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  • Writer's pictureandreahywong

ICCCH Episode 4-5: Harmonica Advanced Techniques

Updated: Sep 3, 2021


So these two episodes are focused on some harmonica advanced techniques! I don’t know if I’d ever get a chromatic harmonica and try these out myself but it’s still interesting to see what’s involved “behind the instrument”! (Also, this is unrelated but… have I mentioned how I love the intro music and video editing?)



The Secret of the Hidden Tongue Work

This is related to playing polyphonically on the harmonica. A personal note before the lesson notes: I’ve definitely played with a diatonic harmonica before and I think it’s actually rather difficult to play very specific notes intentionally. Especially if there are other notes/holes in between the ones you want. Typically, I always sounded like I was playing chords – C chords (CEG on blow) and some Dm6 or B half diminished chord (DFAB on draw) – since I didn’t know you could isolate notes. There’s probably a way to do it so let’s see!


1. Pucker and Tongue Block


Pucker: form the lip in the shape of a mouthpiece on the harmonica (like drinking from a straw)







Tongue Block: widening the lips to cover multiple harmonica holes, using the tongue to block targeted holes





Differences: the different mouth shape leads to subtle tonal differences

Pucker heard at 1:39 of video; Tongue Block can be heard around 1:42.

I found the Tongue Blocking technique produces a sound that is brighter, perhaps with more higher frequency data, resulting to something sounding more striking.


2. Double Stop

  • playing two holes at the same time (not just adjacent holes due to tongue block)

  • can play up to 6 holes blocking the middle 4 holes (up to intervals of 13ths!)

Adjacent Holes:

Up to 6 holes apart:


Examples of Double Stops with only Blow notes on a C Chromatic Harmonica

  • 3rds: CE

  • 5ths: C-E-G

  • 8ves: C-EG-C

  • 10ths: C-EGC-E

  • 12ths: C-EGCE-G


  • 3rds: EG

  • 6ths: E-G-C

  • 8ves: E-GC-E

  • 10ths: E-GCE-G

  • 13ths: E-GCEG-C


  • 4ths: GC

  • 6ths: G-C-E

  • 8ves: G-CE-G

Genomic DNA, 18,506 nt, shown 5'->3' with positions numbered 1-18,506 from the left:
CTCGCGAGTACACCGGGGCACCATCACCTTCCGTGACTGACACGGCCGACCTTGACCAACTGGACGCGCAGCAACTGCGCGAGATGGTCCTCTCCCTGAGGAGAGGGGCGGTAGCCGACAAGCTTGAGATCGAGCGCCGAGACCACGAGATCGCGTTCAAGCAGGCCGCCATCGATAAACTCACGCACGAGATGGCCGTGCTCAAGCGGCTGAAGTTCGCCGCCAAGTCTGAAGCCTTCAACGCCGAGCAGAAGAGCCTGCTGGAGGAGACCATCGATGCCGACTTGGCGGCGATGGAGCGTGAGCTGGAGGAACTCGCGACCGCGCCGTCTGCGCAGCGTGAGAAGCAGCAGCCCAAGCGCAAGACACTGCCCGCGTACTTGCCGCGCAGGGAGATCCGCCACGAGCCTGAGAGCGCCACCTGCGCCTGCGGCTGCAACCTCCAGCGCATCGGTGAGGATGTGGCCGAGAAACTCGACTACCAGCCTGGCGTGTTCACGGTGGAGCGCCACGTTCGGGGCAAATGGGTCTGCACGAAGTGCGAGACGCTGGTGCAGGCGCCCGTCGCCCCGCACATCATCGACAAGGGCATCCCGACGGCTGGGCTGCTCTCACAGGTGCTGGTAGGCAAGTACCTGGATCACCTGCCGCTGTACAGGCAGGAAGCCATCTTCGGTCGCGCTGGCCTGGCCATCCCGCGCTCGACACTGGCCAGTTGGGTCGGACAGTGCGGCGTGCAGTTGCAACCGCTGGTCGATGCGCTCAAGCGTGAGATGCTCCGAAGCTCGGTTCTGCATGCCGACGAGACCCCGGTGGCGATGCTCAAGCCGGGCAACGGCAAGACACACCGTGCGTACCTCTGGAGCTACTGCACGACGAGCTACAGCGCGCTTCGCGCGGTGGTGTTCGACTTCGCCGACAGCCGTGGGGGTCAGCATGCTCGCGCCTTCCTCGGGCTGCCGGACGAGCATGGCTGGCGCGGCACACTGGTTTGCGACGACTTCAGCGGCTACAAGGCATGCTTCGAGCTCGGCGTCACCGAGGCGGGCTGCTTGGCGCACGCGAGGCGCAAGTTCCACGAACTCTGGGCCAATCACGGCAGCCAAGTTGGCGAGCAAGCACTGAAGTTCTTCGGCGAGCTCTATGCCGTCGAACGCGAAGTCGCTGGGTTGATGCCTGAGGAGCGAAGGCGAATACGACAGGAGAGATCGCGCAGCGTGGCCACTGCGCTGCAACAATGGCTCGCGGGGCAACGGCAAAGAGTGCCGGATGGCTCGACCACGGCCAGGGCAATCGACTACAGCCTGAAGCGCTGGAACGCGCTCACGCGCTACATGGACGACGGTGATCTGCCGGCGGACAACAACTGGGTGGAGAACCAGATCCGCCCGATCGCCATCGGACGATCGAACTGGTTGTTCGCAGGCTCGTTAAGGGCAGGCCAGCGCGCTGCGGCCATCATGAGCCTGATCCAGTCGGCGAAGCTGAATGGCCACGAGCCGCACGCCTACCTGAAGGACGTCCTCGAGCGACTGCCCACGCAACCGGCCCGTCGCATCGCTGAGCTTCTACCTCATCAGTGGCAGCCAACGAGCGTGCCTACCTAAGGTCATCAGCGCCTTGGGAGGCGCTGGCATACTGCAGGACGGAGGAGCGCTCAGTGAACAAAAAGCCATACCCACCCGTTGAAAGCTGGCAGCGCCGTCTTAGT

• 11ths: G-CEG-C

  • 13ths: G-CEGC-E


An aside on chords on the harmonica:

It’s possible to play chords on the harmonica without the tongue blocking the holes. But all chord components/notes have to be produced in the same category of playing – 1 of the following 4: Blow, Draw, Slide-Blow, Slide-Draw. On a C chromatic harmonica, these would include chords with the following notes by category:



Blow: C E G

  • C: C E G

  • Em6: E G (no B) C

Draw: D F A B

  • Dm: D F A

  • Bhalf-dim: B D F A



Slide-Blow: C# E# G#

  • C#: C# E# G#

Slide-Draw: D# F# A# B#

  • D#m: D# F# A#

  • B#half-dim: B# D# F# A#

I noticed there are some #enharmonic #equivalents between these different categories, which is neat to know as it means there are different ways to produce the same pitch! For example: an E#/F can be played via Slide-Blow or Draw, and a B#/C can be played via Slide-Draw or Blow.


3. Broken Chord: an advanced technique – requires simultaneous altering of the size of both the lips and tongue


4. Switch Corner – for musical passages with large leaps

- traditional method: stable lip width, moving tongue applying tongue-blocking technique

- alternate method (more effective): stable lip width, stable tongue (as a pivot, less mobile), moving hands (laterally) == much easier!


This means that “leapy” passages can be performed legato with ease, and harmonica players can also execute large leap tremolo effects.


Episode 5 coming here soon!


Episode 5 – Advanced Technique Vol. 2 [https://iccch.hkharmonica.org/online-resources]


Three Advanced Techniques of Harmonica

1. Trill: rapid alternation of adjacent notes (semitone or whole tone apart)

- not all trills are of the same difficulty. Some will require more coordination which is harder to sustain!


  • There are 2 types of semitone trills

i. by pressing the slider button, requires basic technique: slide control

ii. by alternating with the semitone above, requiring coordination between: inhale/exhales, lateral movement, slide control


  • There are 4 types of whole tone trills:

i. by lateral movement only

ii. by alternating inhale/exhales only

iii. by lateral movement with alternating inhale/exhales

iv. by lateral movement with alternating inhale/exhales, and slide control


2. Vibrato: can be created by hand, diaphragm, or tongue

  • Hand – there’s a bit of a wa-wa effect as the and prevents/allows more of the sound to diffuse in the air

  • Diaphragm – this sounded more like a tremolo to me with the wavering in amplitude. It seems similar to how vibrato is down on a flute!

  • Tongue – by alternating between a “normal” and bended note. I wonder how much you can bend the pitch with your tongue! 50 cents? a semitone?


3. Sound Effects - some other sounds harmonicas can make!

  • pressing the slide halfway – there’s a beating effect here? Definitely two close and and simultaneous pitches.

  • wow-wow effect – this seems like the wa-wa seen before using a hand vibrato – very expressive!

  • shake – a tremolo with tongue vibrato as above

  • abrupt dissonance chords – it may be just me but this didn’t sound very dissonant in the video – is it a rapid blow-draw alternation? It still seems possible to blow or draw multiple notes and press the slide halfway because there was certainly dissonance in the first effect!

  • tremolo – is this a faster form of tongue vibrato? The previous seemed like a very measured pulse, and perhaps this is the not-measured equivalent?

  • tremolo with E & G – this sounds very bluesy!

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